How to Make a Cornice Valance With Styrofoam
Cornice valances or cornice boards can dramatically change the look of a room and window coverings. Making your own cornice valance gives you complete design freedom. A styrofoam cornice can easily be made from either a styrofoam sheet or foam insulation board.
Finishing touches, such as buttons, ribbon and other ornamental items, can be added to provide a personalised look.
Use a steel measuring tape to measure the outside width of the window frame. Add 4 to 6 inches to the overall measurement, depending on the existing hardware on the window.
Measure the depth from the wall out to the end of any existing window covering that protrudes from the window. Add 2 to 3 inches to this overall measurement to clear any window coverings.
- Cornice valances or cornice boards can dramatically change the look of a room and window coverings.
- Add 4 to 6 inches to the overall measurement, depending on the existing hardware on the window.
Lay foam insulation board on a flat surface.
Mark off the appropriate styrofoam pieces using a yardstick to measure the foam board and a utility knife to score the board. Scoring requires running the utility knife lightly across the foam insulation board using the yardstick as a guide. Score one piece using the full width measurement of the window; this piece should be between 8 and 10 inches long --- the measurement from where the top of the cornice valance will hang to the bottom of the cornice.
Measure another piece the full width of the window width. The length of this piece should match the measurement from Step 2, between the wall and the end of the existing window treatments. This will be the top of the cornice, which will lie across L-brackets. Use the yardstick to measure off the piece and score it with the utility knife.
- Lay foam insulation board on a flat surface.
- The length of this piece should match the measurement from Step 2, between the wall and the end of the existing window treatments.
Mark off the last two pieces with the yardstick. The width of these two sections should match the measurements from the wall to the existing window treatments and should measure the same length as the large cornice valance piece. Score the piece with the utility knife.
Break apart the pieces one at a time. The styrofoam, if scored properly, should break easily. If the pieces do not, use the utility knife to cut deeper into the styrofoam.
Spread hot glue along the edges of the styrofoam board. Connect the boards to make an open box containing a large front piece, a top and two sides. Allow the glue on the styrofoam board to dry completely, for approximately one hour, before applying fabric to the board.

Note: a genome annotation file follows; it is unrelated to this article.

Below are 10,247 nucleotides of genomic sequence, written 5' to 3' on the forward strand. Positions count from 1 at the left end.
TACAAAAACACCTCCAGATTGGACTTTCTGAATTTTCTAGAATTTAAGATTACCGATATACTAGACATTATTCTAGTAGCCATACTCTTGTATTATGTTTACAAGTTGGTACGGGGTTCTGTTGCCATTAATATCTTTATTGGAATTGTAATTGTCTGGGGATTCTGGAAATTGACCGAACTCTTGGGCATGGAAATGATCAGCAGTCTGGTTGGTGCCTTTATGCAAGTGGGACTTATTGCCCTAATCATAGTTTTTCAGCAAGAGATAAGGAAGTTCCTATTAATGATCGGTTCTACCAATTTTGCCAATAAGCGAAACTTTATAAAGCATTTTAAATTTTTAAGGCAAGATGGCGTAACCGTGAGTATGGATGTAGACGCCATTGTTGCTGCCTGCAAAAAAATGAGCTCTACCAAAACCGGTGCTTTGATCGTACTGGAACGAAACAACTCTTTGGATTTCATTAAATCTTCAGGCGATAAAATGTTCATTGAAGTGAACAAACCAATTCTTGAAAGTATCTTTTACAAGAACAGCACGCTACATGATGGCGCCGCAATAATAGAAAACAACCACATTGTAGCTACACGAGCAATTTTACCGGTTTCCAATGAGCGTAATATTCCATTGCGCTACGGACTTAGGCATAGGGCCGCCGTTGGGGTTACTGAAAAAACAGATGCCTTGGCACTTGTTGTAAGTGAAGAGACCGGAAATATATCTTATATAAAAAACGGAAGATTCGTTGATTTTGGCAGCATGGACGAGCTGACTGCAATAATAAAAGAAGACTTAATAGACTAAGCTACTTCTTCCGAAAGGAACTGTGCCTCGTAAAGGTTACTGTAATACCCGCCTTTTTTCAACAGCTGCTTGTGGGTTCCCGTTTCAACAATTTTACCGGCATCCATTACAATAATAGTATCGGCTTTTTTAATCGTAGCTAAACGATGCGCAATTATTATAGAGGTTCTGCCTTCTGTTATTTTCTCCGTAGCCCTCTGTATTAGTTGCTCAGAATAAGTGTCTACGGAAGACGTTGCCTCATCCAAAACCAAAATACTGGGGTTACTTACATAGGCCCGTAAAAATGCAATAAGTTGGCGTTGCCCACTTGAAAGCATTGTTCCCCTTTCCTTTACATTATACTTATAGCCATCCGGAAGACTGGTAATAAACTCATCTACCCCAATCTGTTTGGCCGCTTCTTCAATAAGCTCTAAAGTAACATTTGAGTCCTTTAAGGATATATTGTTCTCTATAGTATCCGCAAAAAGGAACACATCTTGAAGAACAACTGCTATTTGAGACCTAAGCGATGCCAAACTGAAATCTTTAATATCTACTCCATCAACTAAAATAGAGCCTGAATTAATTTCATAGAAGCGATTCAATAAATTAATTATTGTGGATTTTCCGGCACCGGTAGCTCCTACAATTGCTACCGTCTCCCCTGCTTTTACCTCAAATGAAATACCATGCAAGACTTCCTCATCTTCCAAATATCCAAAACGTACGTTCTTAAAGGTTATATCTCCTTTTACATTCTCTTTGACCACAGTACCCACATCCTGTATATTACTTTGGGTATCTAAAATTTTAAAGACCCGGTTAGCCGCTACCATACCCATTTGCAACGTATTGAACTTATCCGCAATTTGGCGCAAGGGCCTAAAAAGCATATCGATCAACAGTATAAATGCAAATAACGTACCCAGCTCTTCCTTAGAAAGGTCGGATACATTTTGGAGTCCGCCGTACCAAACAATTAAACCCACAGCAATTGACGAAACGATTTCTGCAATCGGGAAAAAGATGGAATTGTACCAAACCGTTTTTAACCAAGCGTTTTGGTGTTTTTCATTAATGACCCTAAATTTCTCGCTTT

- Mark off the last two pieces with the yardstick.
- Allow the glue on the styrofoam board to dry completely, for approximately one hour, before applying fabric to the board.
Cut the desired fabric for the cornice valance. To cut the fabric correctly, add the width of the large front piece with the width of the two side pieces and add 6 inches to the overall width. The extra amount of material allows the fabric to be folded on the back of the cornice so the raw edges of material do not show. The length of the fabric should be the length of the cornice plus 6 inches. For example, if the overall cornice length is 10 inches, cut the material at 16 inches.
Lay the fabric on a flat surface, with the front, colour-side of the material facing downward. Set the cornice on top of the fabric with the large front cornice piece facing down.
- Cut the desired fabric for the cornice valance.
- Lay the fabric on a flat surface, with the front, colour-side of the material facing downward.
Spread glue with a hot glue gun along each piece, beginning about ½ inch from the edges of the boards and covering at least 2 inches of the back of the board. Fold the material over the back of the cornice, pulling tightly as you fold the fabric over the glue. Repeat until the material covers the entire front of the cornice. Keep the cornice in this position until it has dried completely.
Attach L-brackets to the wall using a cordless screwdriver and screws.
Lay the finished cornice on top of the L-brackets.
- If hot gluing the fabric to the front of the board, spread the glue evenly to ensure there is no bubbling.
Stephanie Daniels is a freelance writer residing in Louisa, Kentucky. Daniels focuses on parenting, children, gardening and home-decor articles. She was the manager of Home Decor for Home Depot for 4 years. Daniels has written for many online publications and enjoys ghostwriting.